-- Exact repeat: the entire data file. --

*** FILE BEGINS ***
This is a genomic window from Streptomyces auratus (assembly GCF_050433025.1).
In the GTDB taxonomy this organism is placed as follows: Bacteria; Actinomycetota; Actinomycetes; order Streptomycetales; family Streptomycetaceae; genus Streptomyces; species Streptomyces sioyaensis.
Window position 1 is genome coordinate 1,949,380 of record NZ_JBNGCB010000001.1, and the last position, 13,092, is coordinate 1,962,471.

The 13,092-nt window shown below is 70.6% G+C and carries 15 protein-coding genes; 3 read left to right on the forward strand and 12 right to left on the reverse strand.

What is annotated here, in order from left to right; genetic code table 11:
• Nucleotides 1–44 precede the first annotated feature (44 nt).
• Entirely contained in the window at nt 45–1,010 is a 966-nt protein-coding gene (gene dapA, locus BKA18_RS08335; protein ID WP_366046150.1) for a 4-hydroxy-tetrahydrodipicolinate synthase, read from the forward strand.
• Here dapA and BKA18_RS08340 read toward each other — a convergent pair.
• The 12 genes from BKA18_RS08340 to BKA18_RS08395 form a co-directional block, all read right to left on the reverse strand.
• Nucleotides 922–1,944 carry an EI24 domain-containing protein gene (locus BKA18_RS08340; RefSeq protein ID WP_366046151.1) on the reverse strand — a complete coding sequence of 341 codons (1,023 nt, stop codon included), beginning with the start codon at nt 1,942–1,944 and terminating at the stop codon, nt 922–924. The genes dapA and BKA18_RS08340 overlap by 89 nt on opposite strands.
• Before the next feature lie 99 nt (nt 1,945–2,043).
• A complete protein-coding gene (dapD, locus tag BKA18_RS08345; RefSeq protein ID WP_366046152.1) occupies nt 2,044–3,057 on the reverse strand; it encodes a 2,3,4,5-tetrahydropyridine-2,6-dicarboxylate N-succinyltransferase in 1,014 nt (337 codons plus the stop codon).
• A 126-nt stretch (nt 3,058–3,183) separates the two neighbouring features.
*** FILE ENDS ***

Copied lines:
This is a genomic window from Streptomyces auratus (assembly GCF_050433025.1).
In the GTDB taxonomy this organism is placed as follows: Bacteria; Actinomycetota; Actinomycetes; order Streptomycetales; family Streptomycetaceae; genus Streptomyces; species Streptomyces sioyaensis.
Window position 1 is genome coordinate 1,949,380 of record NZ_JBNGCB010000001.1, and the last position, 13,092, is coordinate 1,962,471.

The 13,092-nt window shown below is 70.6% G+C and carries 15 protein-coding genes; 3 read left to right on the forward strand and 12 right to left on the reverse strand.

What is annotated here, in order from left to right; genetic code table 11:
• Nucleotides 1–44 precede the first annotated feature (44 nt).
• Entirely contained in the window at nt 45–1,010 is a 966-nt protein-coding gene (gene dapA, locus BKA18_RS08335; protein ID WP_366046150.1) for a 4-hydroxy-tetrahydrodipicolinate synthase, read from the forward strand.
• Here dapA and BKA18_RS08340 read toward each other — a convergent pair.
• The 12 genes from BKA18_RS08340 to BKA18_RS08395 form a co-directional block, all read right to left on the reverse strand.
• Nucleotides 922–1,944 carry an EI24 domain-containing protein gene (locus BKA18_RS08340; RefSeq protein ID WP_366046151.1) on the reverse strand — a complete coding sequence of 341 codons (1,023 nt, stop codon included), beginning with the start codon at nt 1,942–1,944 and terminating at the stop codon, nt 922–924. The genes dapA and BKA18_RS08340 overlap by 89 nt on opposite strands.
• Before the next feature lie 99 nt (nt 1,945–2,043).
• A complete protein-coding gene (dapD, locus tag BKA18_RS08345; RefSeq protein ID WP_366046152.1) occupies nt 2,044–3,057 on the reverse strand; it encodes a 2,3,4,5-tetrahydropyridine-2,6-dicarboxylate N-succinyltransferase in 1,014 nt (337 codons plus the stop codon).
• A 126-nt stretch (nt 3,058–3,183) separates the two neighbouring features.